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The Zhe-Sa and Phal-Skad Issue!
Restriction on Tibetan Languages in Classrooms is Causing Protests
It’s rightly said that history repeats itself, but in this case, history repeated itself even before it comfortably established itself as history. Two weeks back, Tibetan students in Rebkong and Chabcha in Amdo (Qinghai province) and Tawu in Kham (Sichuan province) started protesting over restrictions on the use of Tibetan languages in classrooms. This protest has now spread and has also influenced Chinese students. In Beijing, over 500 Tibetan students from the Tibetan Studies department of Minzu University of China reportedly raised their voice over this issue. This is quite similar to the anti-government violent uprising that took place two years ago over Tibetan freedom.
The three notable Tibetan languages are Zhe-sa, Phal-skad and Chos-skad. There is a looming fear that the current bilingual system in Tibet will be scrapped by China in favour of using Mandarin Chinese alone. This move is seen by Tibetans to be a step to curb and contain the Tibetan culture. This also is clearly a deliberate move by the Chinese regime to motivate China’s ethnic Han majority to migrate to Tibet (as currently the language barrier is one of the prime issues against such migration and against non-Tibetans taking up jobs within Tibet), and thus, over time, ensure that the numerical percentage of ethnic Tibetans in Tibet starts reducing.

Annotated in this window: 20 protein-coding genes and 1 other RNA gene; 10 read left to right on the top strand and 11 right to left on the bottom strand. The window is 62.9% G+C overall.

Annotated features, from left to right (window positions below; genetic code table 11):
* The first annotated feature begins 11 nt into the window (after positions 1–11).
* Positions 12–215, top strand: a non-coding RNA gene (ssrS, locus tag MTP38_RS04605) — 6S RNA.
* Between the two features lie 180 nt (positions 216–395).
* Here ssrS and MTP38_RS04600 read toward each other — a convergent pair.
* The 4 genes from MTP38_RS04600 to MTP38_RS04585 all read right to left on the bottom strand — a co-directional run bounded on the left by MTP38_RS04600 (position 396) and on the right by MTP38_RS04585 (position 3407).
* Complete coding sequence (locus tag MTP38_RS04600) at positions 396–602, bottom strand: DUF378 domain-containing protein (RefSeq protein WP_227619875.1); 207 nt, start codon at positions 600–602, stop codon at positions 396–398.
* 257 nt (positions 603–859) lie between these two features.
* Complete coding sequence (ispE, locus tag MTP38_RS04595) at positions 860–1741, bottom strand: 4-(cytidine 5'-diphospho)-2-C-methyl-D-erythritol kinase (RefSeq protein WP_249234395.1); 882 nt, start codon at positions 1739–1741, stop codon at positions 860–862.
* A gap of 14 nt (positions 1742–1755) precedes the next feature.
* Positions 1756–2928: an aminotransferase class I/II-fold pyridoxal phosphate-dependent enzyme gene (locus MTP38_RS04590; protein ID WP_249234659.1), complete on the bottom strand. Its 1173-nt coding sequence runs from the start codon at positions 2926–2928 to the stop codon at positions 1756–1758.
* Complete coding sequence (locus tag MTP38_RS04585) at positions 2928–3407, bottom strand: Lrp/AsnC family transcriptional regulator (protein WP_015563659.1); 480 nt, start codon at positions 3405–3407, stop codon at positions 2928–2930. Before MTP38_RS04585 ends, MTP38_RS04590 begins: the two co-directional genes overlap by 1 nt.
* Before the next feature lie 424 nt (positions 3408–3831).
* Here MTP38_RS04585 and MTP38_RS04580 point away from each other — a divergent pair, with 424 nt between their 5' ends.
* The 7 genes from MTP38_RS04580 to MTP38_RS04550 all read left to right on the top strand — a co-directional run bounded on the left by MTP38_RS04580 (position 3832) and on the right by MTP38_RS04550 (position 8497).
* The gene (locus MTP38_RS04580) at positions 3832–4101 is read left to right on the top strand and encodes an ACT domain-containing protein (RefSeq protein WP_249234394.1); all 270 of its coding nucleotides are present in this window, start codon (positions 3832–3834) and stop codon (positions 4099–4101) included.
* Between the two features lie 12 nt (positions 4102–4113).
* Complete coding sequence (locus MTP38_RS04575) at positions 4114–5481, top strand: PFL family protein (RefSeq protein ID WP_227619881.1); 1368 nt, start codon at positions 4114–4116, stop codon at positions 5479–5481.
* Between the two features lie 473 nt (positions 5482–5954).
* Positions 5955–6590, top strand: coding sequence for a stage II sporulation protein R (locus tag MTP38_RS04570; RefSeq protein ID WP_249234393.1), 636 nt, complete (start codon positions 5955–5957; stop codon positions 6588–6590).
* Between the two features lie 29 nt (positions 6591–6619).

But more than this, the Tibetan languages per se have stood as the totem poles and vanguards for leading the anti-China movement. Thus, the Chinese regime is hoping that over time, once the newer generations of Tibetans start forgetting their original language, the pre-existent basis of revolt might disappear.
Language based protests across the world have led to huge revolts – even in the Asian continent, Bangladesh is a prime example of how a different language led to a separatist movement from Pakistan, despite both being Islamic states. Will the current issue lead to an endgame?
By:- Sray Agarwal
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